Cardinals: RHP Jack Flaherty (shoulder) was rained out of his first scheduled rehab appearance with Triple-A Memphis on Wednesday. Flaherty has been on the 60-day IL since June 27, a day after his third start of the season. … LHP Steven Matz (torn ligament) played catch in Colorado on Tuesday and will increase his throwing this week. There is no timetable for his return. … RHP Jake Woodford was recalled from Memphis on Wednesday, when LHP T.J. McFarland was designated for assignment.

Rockies: C Elias Diaz suffered an apparent knee injury while striking out in the eighth inning and was removed from the game. … RHP Chad Kuhl (hip) played catch Wednesday and is expected to throw a simulated game Friday. He is unlikely to need a rehab start before returning from the injured list when eligible Aug. 19. … RHP Jhoulys Chacin (toe) also is expected to throw a simulated game Friday.

UP NEXT

St. Louis RHP Dakota Hudson (6-6, 4.20 ERA) is to oppose Colorado RHP German Marquez (6-9, 5.18) in the deciding game of the three-game series. Hudson has not won in his five starts since June 28. Marquez is 2-1 with a 2.52 ERA in six career starts against the Cardinals.

MLB crowds jump from ’21, still below pre-pandemic levels

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PHOENIX — Even with the homer heroics of sluggers like Aaron Judge and Albert Pujols, Major League Baseball wasn’t able to coax fans to ballparks at pre-pandemic levels this season, though attendance did jump substantially from the COVID-19 affected campaign in 2021.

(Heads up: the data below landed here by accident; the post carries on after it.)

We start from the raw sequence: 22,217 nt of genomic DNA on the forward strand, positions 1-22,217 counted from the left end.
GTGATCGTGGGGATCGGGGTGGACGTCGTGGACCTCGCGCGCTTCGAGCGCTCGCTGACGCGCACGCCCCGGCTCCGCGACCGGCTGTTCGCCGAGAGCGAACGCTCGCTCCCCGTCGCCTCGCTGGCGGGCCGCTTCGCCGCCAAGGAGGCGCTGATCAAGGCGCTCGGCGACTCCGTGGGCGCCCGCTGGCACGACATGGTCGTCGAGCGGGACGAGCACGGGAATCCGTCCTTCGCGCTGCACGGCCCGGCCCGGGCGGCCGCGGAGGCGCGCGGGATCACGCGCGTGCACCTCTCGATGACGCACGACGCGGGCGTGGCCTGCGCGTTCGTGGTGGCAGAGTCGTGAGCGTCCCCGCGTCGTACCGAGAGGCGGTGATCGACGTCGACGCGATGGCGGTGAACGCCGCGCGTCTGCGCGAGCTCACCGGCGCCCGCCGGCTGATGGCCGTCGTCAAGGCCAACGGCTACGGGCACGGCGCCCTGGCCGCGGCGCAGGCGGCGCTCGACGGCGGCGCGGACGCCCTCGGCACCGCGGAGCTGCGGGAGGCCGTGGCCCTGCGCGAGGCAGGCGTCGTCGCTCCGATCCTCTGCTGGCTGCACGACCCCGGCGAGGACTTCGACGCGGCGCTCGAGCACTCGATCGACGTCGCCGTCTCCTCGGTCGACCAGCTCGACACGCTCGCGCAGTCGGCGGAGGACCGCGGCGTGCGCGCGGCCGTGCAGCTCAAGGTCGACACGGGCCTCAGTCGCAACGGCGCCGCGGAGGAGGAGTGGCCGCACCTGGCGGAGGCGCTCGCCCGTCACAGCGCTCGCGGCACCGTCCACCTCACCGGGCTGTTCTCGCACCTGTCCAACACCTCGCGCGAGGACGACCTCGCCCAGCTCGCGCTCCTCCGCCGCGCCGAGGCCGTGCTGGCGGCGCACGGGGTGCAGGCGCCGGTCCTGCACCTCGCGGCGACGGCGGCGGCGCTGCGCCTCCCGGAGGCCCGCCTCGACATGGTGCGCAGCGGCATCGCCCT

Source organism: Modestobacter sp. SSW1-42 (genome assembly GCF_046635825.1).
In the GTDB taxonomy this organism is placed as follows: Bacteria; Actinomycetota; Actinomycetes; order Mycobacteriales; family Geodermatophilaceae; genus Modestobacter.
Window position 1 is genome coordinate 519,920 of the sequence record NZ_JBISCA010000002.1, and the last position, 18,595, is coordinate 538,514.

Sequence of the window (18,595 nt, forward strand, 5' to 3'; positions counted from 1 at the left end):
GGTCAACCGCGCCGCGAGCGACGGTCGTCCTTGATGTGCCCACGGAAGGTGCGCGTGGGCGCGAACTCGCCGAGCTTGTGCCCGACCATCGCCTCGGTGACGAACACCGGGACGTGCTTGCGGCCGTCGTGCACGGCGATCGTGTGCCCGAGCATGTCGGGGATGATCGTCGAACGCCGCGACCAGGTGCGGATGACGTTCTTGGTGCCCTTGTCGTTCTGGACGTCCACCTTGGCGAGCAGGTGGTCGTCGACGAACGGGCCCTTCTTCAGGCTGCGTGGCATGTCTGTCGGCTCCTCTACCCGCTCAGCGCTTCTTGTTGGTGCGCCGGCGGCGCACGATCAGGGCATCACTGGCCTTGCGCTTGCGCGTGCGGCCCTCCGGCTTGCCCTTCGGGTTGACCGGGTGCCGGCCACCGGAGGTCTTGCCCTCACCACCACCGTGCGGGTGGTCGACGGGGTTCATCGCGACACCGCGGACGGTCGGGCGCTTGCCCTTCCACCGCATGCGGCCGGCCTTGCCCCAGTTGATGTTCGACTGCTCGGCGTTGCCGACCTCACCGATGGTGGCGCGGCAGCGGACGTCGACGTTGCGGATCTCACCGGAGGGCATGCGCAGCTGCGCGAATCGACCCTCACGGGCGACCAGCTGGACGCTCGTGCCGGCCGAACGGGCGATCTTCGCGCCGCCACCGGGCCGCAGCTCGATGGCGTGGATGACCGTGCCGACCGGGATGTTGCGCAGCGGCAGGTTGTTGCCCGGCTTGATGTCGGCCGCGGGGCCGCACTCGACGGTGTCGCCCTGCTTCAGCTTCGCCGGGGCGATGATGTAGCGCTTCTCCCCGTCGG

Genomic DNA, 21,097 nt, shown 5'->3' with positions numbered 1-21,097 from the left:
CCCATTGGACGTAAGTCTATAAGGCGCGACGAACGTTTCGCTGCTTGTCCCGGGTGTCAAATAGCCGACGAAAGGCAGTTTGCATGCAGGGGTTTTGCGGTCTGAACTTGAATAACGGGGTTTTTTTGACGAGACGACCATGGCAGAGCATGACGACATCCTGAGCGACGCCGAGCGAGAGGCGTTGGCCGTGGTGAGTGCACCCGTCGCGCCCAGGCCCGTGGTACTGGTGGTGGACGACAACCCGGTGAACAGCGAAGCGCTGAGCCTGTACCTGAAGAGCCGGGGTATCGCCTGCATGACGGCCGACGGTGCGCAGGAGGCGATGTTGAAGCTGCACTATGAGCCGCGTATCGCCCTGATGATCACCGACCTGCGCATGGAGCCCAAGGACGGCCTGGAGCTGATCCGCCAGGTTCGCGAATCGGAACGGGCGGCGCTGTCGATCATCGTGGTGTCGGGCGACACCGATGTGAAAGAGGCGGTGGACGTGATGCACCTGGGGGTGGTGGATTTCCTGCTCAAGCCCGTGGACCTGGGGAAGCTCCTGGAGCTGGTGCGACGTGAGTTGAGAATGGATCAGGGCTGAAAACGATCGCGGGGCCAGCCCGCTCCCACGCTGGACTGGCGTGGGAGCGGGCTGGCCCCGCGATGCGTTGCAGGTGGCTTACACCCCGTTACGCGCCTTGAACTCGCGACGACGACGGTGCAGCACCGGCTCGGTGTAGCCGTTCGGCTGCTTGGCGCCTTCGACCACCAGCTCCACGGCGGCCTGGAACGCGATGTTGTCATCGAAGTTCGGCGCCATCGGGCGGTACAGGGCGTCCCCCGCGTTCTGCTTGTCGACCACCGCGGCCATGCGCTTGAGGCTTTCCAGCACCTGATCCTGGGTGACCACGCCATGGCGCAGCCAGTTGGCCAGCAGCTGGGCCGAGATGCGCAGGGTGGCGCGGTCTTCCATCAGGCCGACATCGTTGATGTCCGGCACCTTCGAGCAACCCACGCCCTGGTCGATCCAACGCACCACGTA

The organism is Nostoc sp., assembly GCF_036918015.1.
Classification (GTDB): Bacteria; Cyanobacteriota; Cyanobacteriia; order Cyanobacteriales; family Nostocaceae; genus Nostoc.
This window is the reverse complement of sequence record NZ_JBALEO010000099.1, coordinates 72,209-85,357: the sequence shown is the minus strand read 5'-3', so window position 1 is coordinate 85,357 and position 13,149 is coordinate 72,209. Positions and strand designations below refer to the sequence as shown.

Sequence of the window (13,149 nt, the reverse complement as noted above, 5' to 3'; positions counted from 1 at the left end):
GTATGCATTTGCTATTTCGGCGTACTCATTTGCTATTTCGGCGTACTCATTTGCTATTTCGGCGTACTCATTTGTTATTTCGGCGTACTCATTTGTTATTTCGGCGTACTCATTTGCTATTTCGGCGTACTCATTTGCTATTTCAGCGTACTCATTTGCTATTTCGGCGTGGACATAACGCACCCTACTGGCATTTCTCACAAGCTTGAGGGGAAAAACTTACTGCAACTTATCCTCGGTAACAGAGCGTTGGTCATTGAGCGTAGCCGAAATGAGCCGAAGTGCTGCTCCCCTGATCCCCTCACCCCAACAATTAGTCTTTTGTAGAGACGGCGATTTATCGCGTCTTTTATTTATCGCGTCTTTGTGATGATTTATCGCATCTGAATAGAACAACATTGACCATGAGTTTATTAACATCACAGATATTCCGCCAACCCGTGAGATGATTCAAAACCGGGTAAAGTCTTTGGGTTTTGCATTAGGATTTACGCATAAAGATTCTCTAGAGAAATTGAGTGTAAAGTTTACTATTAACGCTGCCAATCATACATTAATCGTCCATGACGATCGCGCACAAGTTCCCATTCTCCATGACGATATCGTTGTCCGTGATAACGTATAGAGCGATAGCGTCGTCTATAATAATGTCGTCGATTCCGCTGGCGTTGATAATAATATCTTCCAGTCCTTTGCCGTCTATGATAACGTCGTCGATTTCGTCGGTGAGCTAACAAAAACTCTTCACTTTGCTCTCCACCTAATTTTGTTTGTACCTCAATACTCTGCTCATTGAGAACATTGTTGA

The 30 MLB teams drew nearly 64.6 million fans for the regular season that ended Wednesday, which is up from the 45.3 million who attended games in 2021, according to baseball-reference.com. This year’s numbers are still down from the 68.5 million who attended games in 2019, which was the last season that wasn’t affected by the pandemic.

The 111-win Los Angeles Dodgers led baseball with 3.86 million fans flocking to Dodger Stadium for an average of 47,672 per contest. The Oakland Athletics – who lost 102 games, play in an aging stadium and are the constant subject of relocation rumors – finished last, drawing just 787,902 fans for an average of less than 10,000 per game.

The St. Louis Cardinals finished second, drawing 3.32 million fans. They were followed by the Yankees (3.14 million), defending World Series champion Braves (3.13 million) and Padres (2.99 million).

The Toronto Blue Jays saw the biggest jump in attendance, rising from 805,901 fans to about 2.65 million. They were followed by the Cardinals, Yankees, Mariners, Dodgers, and Mets, which all drew more than a million fans more than in 2021.

The Rangers and Reds were the only teams to draw fewer fans than in 2021.

Only the Rangers started the 2021 season at full capacity and all 30 teams weren’t at 100% until July. No fans were allowed to attend regular season games in 2020.

MLB attendance had been declining slowly for years – even before the pandemic – after hitting its high mark of 79.4 million in 2007. This year’s 64.6 million fans is the fewest in a non-COVID-19 season since the sport expanded to 30 teams in 1998.

The lost attendance has been balanced in some ways by higher viewership on the sport’s MLB.TV streaming service. Viewers watched 11.5 billion minutes of content in 2022, which was a record high and up nearly 10% from 2021.